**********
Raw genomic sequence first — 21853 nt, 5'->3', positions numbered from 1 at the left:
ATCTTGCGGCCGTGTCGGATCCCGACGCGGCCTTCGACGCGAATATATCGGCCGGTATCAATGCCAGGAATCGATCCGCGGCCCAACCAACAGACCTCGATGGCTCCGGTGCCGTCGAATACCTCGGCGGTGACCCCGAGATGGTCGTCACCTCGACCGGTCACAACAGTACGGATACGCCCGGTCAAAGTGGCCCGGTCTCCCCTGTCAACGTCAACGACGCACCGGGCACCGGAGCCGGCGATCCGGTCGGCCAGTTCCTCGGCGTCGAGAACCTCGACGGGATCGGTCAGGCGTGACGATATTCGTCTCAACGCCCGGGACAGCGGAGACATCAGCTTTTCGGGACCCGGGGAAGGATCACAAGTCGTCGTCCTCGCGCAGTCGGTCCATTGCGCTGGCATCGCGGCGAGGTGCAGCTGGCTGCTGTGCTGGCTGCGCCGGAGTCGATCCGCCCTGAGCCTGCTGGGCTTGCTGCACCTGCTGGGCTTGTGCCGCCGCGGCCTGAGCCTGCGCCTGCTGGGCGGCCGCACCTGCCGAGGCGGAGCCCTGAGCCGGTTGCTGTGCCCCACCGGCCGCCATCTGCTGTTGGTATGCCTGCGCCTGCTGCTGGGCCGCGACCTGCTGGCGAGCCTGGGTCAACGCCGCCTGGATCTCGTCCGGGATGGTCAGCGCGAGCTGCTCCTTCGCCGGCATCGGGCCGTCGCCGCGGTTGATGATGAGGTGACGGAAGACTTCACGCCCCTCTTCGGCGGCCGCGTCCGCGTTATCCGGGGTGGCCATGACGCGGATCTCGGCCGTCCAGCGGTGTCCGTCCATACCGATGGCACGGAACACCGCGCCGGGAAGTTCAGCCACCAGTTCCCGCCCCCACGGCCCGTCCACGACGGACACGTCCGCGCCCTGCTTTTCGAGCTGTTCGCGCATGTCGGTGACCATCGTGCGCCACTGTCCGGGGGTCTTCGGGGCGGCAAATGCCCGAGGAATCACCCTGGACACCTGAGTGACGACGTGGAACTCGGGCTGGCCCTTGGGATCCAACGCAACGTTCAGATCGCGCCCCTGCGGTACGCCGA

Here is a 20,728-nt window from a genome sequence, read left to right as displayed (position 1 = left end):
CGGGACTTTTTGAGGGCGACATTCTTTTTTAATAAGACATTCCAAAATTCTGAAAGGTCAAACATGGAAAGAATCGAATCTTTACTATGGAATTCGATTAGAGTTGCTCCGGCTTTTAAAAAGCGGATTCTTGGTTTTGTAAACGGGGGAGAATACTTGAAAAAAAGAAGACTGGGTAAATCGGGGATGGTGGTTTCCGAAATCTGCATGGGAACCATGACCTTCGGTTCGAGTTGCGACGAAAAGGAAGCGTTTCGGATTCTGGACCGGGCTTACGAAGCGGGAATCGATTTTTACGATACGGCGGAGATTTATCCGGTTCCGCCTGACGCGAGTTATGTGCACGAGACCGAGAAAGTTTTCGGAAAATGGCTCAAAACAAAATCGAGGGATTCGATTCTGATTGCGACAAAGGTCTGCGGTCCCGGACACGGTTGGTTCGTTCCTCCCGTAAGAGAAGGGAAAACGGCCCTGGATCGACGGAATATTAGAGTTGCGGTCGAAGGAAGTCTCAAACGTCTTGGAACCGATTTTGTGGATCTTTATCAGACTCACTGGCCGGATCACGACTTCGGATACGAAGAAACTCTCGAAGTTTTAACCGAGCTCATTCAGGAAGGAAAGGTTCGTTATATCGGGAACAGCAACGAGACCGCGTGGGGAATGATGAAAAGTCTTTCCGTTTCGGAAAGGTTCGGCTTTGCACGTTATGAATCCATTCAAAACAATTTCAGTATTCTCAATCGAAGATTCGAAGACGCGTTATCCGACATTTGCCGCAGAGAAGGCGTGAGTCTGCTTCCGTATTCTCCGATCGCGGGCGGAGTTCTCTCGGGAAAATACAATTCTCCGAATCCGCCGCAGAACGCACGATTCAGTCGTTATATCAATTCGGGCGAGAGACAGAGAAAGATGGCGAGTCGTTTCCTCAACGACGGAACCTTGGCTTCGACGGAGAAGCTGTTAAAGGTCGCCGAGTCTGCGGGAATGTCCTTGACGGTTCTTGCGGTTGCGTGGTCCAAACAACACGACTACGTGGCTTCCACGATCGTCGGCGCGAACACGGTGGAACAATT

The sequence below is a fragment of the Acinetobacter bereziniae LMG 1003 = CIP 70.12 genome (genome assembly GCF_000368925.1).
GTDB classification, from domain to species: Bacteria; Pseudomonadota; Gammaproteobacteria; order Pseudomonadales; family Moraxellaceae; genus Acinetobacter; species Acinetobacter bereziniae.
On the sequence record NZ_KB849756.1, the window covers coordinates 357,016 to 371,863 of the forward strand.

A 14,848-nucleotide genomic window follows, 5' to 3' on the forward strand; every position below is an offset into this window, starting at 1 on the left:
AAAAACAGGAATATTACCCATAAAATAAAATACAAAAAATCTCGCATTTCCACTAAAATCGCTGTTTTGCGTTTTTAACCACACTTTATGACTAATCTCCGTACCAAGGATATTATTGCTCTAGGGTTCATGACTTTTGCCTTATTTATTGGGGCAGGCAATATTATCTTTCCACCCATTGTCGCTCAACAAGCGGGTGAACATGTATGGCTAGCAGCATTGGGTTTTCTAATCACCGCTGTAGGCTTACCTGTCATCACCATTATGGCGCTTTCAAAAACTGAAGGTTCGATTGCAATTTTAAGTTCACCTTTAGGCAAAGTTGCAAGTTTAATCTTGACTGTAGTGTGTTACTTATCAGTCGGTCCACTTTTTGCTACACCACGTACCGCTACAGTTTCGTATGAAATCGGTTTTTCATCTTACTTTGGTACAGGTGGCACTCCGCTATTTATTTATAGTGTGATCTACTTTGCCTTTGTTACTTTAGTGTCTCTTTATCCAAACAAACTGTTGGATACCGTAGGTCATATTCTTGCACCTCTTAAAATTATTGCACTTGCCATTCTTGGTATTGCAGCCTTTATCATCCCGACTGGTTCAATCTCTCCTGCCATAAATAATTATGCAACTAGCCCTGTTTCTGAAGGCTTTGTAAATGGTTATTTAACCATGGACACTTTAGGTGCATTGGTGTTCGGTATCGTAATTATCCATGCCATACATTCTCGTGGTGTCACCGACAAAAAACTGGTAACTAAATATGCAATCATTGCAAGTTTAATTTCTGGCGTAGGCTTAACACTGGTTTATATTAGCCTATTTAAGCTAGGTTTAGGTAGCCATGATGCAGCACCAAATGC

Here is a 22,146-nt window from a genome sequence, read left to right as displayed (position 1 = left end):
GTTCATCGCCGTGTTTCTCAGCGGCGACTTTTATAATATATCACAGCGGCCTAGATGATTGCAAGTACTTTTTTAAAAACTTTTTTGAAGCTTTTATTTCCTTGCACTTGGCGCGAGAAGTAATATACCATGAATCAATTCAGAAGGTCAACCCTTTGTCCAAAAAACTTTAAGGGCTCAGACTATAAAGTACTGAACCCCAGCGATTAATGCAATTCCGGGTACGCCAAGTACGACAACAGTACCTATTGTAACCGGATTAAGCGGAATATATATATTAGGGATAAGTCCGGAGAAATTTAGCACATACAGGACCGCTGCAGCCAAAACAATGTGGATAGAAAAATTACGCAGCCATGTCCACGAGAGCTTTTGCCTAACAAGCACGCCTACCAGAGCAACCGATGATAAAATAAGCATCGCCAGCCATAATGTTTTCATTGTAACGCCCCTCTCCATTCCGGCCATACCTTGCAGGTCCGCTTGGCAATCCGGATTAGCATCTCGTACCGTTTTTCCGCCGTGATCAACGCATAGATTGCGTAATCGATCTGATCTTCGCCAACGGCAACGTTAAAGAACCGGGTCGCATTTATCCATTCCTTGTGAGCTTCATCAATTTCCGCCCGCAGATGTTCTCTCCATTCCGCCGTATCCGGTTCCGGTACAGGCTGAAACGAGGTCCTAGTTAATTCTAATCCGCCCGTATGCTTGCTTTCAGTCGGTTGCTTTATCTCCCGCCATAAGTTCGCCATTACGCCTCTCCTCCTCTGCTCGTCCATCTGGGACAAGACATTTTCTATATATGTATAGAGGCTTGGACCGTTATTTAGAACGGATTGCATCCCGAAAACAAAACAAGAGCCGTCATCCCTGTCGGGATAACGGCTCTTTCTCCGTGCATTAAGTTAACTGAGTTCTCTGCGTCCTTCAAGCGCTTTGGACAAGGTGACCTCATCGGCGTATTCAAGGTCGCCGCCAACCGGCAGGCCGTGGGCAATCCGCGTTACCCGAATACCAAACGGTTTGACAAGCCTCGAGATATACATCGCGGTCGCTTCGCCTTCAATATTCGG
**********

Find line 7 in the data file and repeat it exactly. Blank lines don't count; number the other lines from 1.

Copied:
On the sequence record NZ_KB849756.1, the window covers coordinates 357,016 to 371,863 of the forward strand.